Broadway Blues

The Longest-Running, and Most Predictable, Show in New York

The Rangers are, and may forever be, a problem child. One whose antics force his beleaguered parents to sigh again and again, "What's wrong this time?"

No matter what promises these boys proffer each September, they are generally broken by December. With seven wins and much ennui in 23 games (a record superior only to first-year Atlanta and the de facto expansion Islanders), this $59 million collection is hockey's top embarrassment. The fans apparently share the team's diminished interest. Many Madison Square Garden soirees this fall, including what would normally have been a rock 'em, sock 'em Islanders encounter, seemed to be attended by zombies—except the November night when fans chanted "Fire Muckler!" with some gusto.

The local media have begun the annual spanking for misbehaving Blueshirts. As sure as Santa's gonna find out who's naughty and nice, Rangers watchers know just who's been sleeping and just who's been awake. They know just who's been bad or good—most have been bad, for Chrissake!

If stockings are hung in the Garden with care, hoping the playoffs soon will be there, the Rangers will be lucky to find lumps of coal—lucky, because more than one hockey writer has called for the hangings of (a)prez-GM Neil Smith, (b)coach John Muckler, (c)(insert your favorite Rangers here), or (d)all of the above.

So, what's wrong this time? We can harken back to the westward flight of Mark Messier, who would never have tolerated such delinquency. But ol' Mess is, well, ol' Mess, as his continual injuries indicate. Anyway, guys like Messier are rare and rarely replaced.

We can single out new arrivals. Theo Fleury lacks Messier's leadership and can't decipher the congested Eastern Conference defenses. Valeri Kamensky leads the NHL in doctor's appointments, followed closely by Tim Taylor. Kevin Hatcher, ex-beneficiary of Pittsburgh's safe defensive system, has no such insulation in New York. Lumbering Stephane Quintal, counted on for toughness, has only lumbered.

As for returnees, we can file missing person's reports for John MacLean, Kevin Stevens, and others. We can say the Rangers always go as far as Mike Richter and now-sidelined Brian Leetch take them and, this year, that ain't been far.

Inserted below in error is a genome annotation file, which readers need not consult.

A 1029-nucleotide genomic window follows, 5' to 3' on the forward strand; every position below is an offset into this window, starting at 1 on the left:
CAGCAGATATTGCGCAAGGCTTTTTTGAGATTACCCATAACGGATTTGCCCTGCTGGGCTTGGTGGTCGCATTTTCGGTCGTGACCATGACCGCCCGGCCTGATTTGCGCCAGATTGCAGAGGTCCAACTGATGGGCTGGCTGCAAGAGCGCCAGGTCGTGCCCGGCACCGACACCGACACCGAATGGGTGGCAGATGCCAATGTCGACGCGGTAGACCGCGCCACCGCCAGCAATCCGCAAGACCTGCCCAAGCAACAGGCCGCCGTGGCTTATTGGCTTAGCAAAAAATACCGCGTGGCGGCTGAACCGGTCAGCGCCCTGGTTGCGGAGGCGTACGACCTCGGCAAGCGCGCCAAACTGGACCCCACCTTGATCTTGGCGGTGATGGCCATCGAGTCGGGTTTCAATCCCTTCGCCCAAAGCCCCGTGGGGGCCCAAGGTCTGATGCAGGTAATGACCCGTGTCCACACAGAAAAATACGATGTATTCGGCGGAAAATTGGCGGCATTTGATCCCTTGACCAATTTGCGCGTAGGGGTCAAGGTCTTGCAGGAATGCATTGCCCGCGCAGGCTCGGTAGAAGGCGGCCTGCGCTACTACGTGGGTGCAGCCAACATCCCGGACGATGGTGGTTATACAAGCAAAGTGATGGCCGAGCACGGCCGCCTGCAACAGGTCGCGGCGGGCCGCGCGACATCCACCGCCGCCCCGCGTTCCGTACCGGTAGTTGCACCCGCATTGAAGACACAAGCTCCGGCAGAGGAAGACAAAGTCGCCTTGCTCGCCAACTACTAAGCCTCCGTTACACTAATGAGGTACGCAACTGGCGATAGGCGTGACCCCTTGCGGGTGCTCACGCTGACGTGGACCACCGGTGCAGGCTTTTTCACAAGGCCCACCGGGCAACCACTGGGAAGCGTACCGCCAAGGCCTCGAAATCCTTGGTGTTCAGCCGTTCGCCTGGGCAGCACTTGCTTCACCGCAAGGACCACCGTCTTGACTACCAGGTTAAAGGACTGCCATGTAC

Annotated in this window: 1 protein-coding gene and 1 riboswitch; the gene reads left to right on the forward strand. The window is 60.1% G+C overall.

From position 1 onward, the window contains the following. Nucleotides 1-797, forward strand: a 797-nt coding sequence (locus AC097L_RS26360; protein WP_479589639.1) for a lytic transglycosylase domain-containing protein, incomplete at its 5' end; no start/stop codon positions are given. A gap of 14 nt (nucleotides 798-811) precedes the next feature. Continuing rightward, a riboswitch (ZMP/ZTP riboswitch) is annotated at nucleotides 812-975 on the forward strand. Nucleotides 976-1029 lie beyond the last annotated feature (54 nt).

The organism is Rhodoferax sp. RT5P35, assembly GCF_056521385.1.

But the real problem lies deeper, not only in the ghosts of Rangers past or present, but in the ghost of the Rangers' future.

The Rangers' direction in recent years—most probably established by a committee of hockey minds, accountants, and corporate execs—assumes that New Yorkers cannot endure rebuilding seasons, that the sums charged for admission and concessions mandate the Rangers win now, that the playoffs (with their lucrative home dates) must be the focus, and if you can get a marquee attraction—a robust Messier or a faded Wayne Gretzky—you get him and build from there.

These goals are, supposedly, more easily realized with proven veterans, and not with an infusion of youngsters who might lose at first, but who can be molded over time into a team and play with commitment to one another. That is how consistently winning hockey clubs come to be. Unlike most of their foes, the Rangers have considerable resources and could afford to keep a growing squad together into maturity. Besides, in the last few years, the Rangers' strategy of trying for the postseason by picking up established players has only resulted in early vacations for the Blueshirts.

Impressively, 11 current Rangers have played for various Stanley Cup winners. But they've brought no winning habits to their game this year. They are old, ineffective, prone to injure, and slow.

Meanwhile, not far from Santa's house, the hobbled Montreal Canadiens have been dressing a lineup fortified by fringe players and minor leaguers. Half of the team's already low-rent payroll—including its top scorers, best defensemen, and most solid checkers—have gone on long-term disability. The Montreal Gazettereported that a thoughtful Neil Smith recently phoned his embattled counterpart, Rejean Houle. "I'm not calling to make a trade," Smith said. "I just wanted to tell you how sorry I am about all of the injuries your team has run into."

The Canadiens play in the most hockey-intense environment imaginable, before the game's most knowledgeable, critical fans. Even their practices occasion full-blown press conferences. A few weeks ago, they flopped around the NHL basement and the joke in Montreal was, "Why can't the Canadiens surf the Net? Because they can't put three Ws together." They had excuses aplenty at their disposal but played hard nearly every night, were rarely blown out of games. And as of last Saturday—led by that trio of, uh, Flying Frenchmen named Zubrus, Zholtok, and Petrov—they had won six of eight and four in a row, including two against the NHL's top teams.

But that sort of thing can't happen here. Christmas came too early—in the summer, in fact. And the bags of money Santa delivered then make the Rangers less dedicated, not more.

 
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